As reported in the news article by Emily Chung of CBC News, scientists have made a new discovery on the first animal to not breathe oxygen. Based on the research paper first published in February 2020 in the Proceedings of the National Academy of Sciences, the newly discovered animal, a cnidarian parasite Henneguya salminocola, appears to be missing the mitochondrial genome and enzymes in the nucleus normally involved in aerobic respiration.
Chung reports that while it was previously known that mitochondrial respiration is a key characteristic of multicellular organisms, scientists at Tel Aviv University say otherwise. Residing within the muscles of salmon and trout in absence of oxygen as small white nodules, hence its name the “tapioca disease”, authors of the research paper Huchon et al. first sequenced the genomes of Henneguya of a Chinook salmon. Surprisingly enough, no mitochondrial DNA appeared as seen in other types of fish parasites, and thus it was concluded that adapting to a low oxygen environment was not just unique to single-celled eukaryotes, but also with the multicellular parasites that have evolved over time. Huchon et al. also mentioned that although some parasitic microbes do not aspirate themselves, they rely on the ATP molecules from their hosts as their main source of energy instead. Chung also reports in the news article that although the parasite does not seemingly harm the fish itself, “tapioca disease can make its meat unmarketable and also cause the meat to spoil more quickly”.
As a whole, Chung thoroughly and concisely summarized the research paper quite well, explaining scientific jargon in language that is appropriate to the target audience while effectively communicating the information. The article was presented in a well organized, streamlined manner, allowing for an easy read. Furthermore, the news article presented views from multiple sources outside of the research paper, adding to its credibility and validity. Overall, a very strong news piece that successfully captured and clearly communicated the main points of the research behind this novel scientific discovery.
Emily Chung reports for CBC News on the discovery of the first known animal to not breathe oxygen, published in February 2020 in the journal Proceedings of the National Academy of Sciences. The discovery of the parasite Henneguya salminocola, which causes what is termed ‘tapioca disease’ in some species of salmon and trout, has “changed our view of animals” as described by one of the principle researchers. Historically, animals and eukaryotes in general are characterized by the presence of mitochondria able to perform the function of cellular respiration along with the presence of an independent mitochondrial genome. However, the mitochondrial genome of H. salminocola was discovered missing upon DNA sequencing and the parasite was found to no longer undergo cellular respiration.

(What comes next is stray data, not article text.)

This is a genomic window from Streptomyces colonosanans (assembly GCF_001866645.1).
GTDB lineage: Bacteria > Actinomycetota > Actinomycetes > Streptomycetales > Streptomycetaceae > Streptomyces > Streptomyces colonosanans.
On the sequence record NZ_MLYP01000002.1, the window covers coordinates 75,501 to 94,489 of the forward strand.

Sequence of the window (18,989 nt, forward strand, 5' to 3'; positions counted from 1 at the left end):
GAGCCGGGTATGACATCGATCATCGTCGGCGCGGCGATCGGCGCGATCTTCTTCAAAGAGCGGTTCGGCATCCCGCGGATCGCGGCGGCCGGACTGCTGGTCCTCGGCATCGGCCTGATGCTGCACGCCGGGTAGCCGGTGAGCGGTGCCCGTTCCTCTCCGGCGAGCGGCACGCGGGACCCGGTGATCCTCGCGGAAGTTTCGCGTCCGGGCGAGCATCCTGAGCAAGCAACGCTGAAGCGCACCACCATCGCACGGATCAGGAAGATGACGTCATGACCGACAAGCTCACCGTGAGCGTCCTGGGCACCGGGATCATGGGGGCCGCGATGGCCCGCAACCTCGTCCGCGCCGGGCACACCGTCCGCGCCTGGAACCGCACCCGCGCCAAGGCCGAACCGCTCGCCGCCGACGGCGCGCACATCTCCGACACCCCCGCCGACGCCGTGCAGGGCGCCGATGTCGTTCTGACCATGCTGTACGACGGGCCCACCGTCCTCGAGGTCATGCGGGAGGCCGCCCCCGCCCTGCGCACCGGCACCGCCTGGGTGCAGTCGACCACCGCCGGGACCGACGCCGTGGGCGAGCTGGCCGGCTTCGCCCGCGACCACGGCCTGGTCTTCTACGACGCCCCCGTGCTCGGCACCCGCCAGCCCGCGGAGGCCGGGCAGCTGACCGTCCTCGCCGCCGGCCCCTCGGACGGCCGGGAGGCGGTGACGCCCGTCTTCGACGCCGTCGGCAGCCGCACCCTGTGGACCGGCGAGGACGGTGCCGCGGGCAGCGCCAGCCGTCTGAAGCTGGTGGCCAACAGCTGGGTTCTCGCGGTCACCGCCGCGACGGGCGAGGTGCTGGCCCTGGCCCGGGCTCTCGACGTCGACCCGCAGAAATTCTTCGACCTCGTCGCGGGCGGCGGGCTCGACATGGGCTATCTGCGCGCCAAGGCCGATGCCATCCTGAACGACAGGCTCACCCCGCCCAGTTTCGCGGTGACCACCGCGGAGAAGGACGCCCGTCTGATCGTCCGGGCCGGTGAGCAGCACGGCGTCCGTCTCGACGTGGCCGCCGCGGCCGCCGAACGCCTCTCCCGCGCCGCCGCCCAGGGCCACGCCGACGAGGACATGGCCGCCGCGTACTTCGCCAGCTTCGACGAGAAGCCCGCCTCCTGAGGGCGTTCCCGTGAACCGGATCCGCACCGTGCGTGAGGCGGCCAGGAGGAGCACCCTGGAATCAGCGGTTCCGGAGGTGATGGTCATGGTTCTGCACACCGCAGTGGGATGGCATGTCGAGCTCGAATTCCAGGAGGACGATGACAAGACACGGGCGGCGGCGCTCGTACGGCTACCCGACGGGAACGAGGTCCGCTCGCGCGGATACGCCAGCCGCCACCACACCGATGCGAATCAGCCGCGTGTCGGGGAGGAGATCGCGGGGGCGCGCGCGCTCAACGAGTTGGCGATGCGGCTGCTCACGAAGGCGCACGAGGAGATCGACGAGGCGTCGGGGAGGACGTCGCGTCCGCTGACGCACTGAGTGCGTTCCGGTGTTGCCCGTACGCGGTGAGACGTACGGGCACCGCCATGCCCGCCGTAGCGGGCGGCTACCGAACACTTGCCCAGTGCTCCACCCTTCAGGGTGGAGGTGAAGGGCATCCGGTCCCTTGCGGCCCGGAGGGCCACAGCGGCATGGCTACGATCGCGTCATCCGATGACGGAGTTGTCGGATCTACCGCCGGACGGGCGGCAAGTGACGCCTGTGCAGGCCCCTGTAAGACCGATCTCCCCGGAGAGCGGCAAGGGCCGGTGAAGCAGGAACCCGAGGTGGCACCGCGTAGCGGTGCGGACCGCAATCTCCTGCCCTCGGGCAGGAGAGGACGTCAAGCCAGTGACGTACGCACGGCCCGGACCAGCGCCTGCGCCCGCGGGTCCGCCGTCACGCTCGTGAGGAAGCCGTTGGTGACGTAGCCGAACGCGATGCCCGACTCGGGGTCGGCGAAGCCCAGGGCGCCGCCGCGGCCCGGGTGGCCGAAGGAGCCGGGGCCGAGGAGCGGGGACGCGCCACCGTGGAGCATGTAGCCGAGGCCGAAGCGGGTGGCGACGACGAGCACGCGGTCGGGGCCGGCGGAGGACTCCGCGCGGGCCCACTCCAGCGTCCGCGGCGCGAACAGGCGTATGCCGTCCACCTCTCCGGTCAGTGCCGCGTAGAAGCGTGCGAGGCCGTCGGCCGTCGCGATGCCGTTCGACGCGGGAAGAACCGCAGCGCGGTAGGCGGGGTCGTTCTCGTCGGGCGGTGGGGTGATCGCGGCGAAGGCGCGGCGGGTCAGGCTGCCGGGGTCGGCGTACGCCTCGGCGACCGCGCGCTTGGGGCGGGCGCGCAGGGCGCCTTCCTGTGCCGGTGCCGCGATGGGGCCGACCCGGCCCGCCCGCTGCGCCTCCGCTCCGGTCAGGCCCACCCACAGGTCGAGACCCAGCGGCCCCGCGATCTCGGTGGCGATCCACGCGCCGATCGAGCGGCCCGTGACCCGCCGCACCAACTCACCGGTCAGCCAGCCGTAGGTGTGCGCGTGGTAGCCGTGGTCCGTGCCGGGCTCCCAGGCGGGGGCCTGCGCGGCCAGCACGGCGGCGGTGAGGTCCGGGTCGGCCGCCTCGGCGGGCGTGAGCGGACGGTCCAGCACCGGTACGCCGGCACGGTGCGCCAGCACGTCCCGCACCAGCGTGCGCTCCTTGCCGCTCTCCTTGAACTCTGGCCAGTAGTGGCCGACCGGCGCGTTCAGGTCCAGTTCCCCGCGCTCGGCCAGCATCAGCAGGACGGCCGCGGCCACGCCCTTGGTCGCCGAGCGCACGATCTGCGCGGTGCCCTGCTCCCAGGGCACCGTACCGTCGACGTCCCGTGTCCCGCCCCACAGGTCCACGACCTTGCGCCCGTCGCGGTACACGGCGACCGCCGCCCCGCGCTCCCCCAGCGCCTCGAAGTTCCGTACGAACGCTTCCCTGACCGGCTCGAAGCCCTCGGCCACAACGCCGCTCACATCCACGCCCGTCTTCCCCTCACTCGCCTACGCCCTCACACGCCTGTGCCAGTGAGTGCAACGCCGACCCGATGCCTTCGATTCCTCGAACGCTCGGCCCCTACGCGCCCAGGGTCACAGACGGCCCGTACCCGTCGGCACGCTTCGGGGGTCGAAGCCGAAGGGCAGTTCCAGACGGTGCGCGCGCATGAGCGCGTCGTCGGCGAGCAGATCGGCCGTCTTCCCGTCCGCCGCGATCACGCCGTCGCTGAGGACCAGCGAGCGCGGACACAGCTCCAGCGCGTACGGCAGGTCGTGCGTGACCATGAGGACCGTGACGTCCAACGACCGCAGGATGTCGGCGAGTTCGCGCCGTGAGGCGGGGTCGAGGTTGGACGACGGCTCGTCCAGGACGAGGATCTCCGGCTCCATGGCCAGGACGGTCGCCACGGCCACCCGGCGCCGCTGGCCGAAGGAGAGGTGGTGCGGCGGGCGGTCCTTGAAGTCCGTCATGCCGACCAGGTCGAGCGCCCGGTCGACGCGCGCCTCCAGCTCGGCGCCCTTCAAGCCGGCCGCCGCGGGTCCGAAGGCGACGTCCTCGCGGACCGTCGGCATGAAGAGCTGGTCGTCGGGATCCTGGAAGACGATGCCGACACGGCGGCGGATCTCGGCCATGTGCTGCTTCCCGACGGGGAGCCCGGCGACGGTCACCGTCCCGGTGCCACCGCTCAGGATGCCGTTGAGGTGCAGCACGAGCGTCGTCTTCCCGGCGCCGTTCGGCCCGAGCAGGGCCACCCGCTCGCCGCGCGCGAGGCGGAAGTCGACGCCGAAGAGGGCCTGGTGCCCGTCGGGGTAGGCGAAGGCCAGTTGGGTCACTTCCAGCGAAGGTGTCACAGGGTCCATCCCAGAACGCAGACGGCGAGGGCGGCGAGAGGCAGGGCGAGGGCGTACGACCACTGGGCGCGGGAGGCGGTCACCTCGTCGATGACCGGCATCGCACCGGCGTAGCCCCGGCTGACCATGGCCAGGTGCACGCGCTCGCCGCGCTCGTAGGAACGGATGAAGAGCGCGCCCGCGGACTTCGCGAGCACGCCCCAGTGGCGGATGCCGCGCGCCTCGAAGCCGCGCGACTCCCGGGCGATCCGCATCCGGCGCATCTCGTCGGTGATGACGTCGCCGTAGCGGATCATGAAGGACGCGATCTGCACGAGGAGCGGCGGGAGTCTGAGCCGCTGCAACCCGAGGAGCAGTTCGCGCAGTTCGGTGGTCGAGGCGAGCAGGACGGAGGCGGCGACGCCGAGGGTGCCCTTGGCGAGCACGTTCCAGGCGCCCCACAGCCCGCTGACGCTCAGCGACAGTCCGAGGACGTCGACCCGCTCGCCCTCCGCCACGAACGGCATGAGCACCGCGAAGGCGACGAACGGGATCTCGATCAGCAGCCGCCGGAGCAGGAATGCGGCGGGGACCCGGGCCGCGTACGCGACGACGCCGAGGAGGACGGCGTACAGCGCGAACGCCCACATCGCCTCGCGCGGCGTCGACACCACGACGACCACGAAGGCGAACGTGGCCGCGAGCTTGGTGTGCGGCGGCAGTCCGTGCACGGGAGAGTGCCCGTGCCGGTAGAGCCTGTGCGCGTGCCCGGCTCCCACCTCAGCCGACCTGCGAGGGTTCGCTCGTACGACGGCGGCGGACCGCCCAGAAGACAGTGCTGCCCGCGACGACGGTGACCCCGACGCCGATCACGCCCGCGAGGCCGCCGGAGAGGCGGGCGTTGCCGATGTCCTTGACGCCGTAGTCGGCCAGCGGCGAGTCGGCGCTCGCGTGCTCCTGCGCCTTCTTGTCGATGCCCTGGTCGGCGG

The article accurately reports the main conclusion of the research article which is this parasite species has lost the core animal feature of having a genetic basis for cellular respiration in a mitochondrion. Chung eloquently highlights each of the discoveries made that led the researchers to this conclusion with accuracy and simplicity. Commentary from one of the researchers as well as numerous other experts in the field adds a layer of validity to Chung’s reporting, and help readers understand the importance of this novel discovery. The article does not contain any undefined scientific jargon, and the language Chung uses is very neutral, non-excitatory, and suitable for a very broad audience.
The original research article is clearly linked and is publicly available, giving readers the opportunity to gain more information on the topic should it interest them. An author’s biography is also publicly available along with her other published works, though no contact information is provided. The article is void of any pop-up advertisements. Overall this article is very interesting and
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